“To Tie the Knot” specifically is told in the first person, and tells of love. But what about my dad’s other grandparents? An Irish immigrant and a Maliseet Indian who grew to estrange their children through abuse, distrust, and alcoholism. Of course, this is a vast overgeneralization, and only reflects the point of view of the estranged child. Is it fair to villainize them based on my secondary experience, with no primary resource for my ancestors to defend themselves? All this goes to show that creating a family tree is both an incredibly personal and yet incredibly detached process. We are related to these stories through DNA and generational retellings, yet are distant from their desires and intentions.
While reading through my family’s genealogical records, I stumbled upon a massive lie my family had passed down for generations. Somehow, it had gone unnoticed, despite meticulous record-keeping, and I was now the sole keeper of the truth. The story that had been told was that my mom’s side of the family is descended from Stephen Hopkins, former governor of Rhode Island, signer of the Declaration of Independence, and the first Chancellor of Brown University. As fun as all that sounds, it is incorrect. The records I found in my great-grandmother’s home clearly show that we descended from a quite distant cousin of Stephen Hopkins. The fun genealogical story that I had shared so many times during childhood as my “fun fact” was indeed false. I used to enjoy the fact that I attended the same school that this distant relative was heavily involved in. This was disappointingly ended by my new family tree. However, this same tree showed me something new: There is indeed a Stephen Hopkins we are descended from, just from a much earlier time. As early as the Mayflower, to be exact. Stephen Hopkins, the British merchant and pilgrim, is a common ancestor of Governor Stephen Hopkins and myself. He traveled to America in hopes of a new life and was committed to the well-being of the new colony. I used to imagine Governor Stephen Hopkins being pleased that his descendants had attended the very Brown University that he helped start. Now, I imagine that Stephen Hopkins of Plymouth Plantation would be proud to see his descendant still living in New England and attending an institution that has endured for 250 years since the inception of a country that he helped start.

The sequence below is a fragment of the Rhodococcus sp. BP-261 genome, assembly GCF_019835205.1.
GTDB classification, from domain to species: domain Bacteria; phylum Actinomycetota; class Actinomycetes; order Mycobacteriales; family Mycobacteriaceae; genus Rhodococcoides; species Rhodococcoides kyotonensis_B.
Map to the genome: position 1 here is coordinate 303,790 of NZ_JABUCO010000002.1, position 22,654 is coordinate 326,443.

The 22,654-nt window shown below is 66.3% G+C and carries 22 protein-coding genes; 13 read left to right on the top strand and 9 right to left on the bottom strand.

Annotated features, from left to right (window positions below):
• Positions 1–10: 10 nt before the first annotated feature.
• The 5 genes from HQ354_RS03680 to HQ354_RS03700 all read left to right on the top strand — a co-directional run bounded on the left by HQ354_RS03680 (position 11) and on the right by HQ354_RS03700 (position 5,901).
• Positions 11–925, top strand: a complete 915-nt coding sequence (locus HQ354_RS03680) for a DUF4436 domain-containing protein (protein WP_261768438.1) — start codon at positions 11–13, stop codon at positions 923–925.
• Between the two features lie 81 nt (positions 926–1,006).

I learned about genetics in tenth grade biology, but never took an extreme interest in genetics or genealogy until September 29, 2019. On this day, I logged into my 23andme portal and saw that I had a message. Little did I know that message would lead to the revelation of many deeply hidden family secrets, over fifty years in the making. For my mother’s whole life, she thought that she was an only child, always longing for a sibling. On that night in September over two years ago, I had a message from my mother’s long-lost brother, who had been adopted 52 years prior. My grandparents would have taken the secret of the child they gave up for adoption to the grave, had it not been for modern DNA technology. After several messages exchanged back and forth with my uncle, we learned that he and my mother had lived a block apart from one another for two years and attended the same college. My mom had likely walked by her sibling, crossing paths on the streets of Philadelphia, having no clue of their deeply hidden relation. As if this discovery had not been life-altering enough, the same thing happened seven weeks later, on November 17, 2019. I logged into my Ancestry.com portal to see a new message, but this time, from my mother’s long lost half-sister. Shortly later, these messages turned into a family reunion, where both of my mother’s "new" siblings met their biological father for the first time. The weekend I met my mother’s siblings and my cousins for the first time was shocking, celebratory, joyous, and simultaneously filled with grief.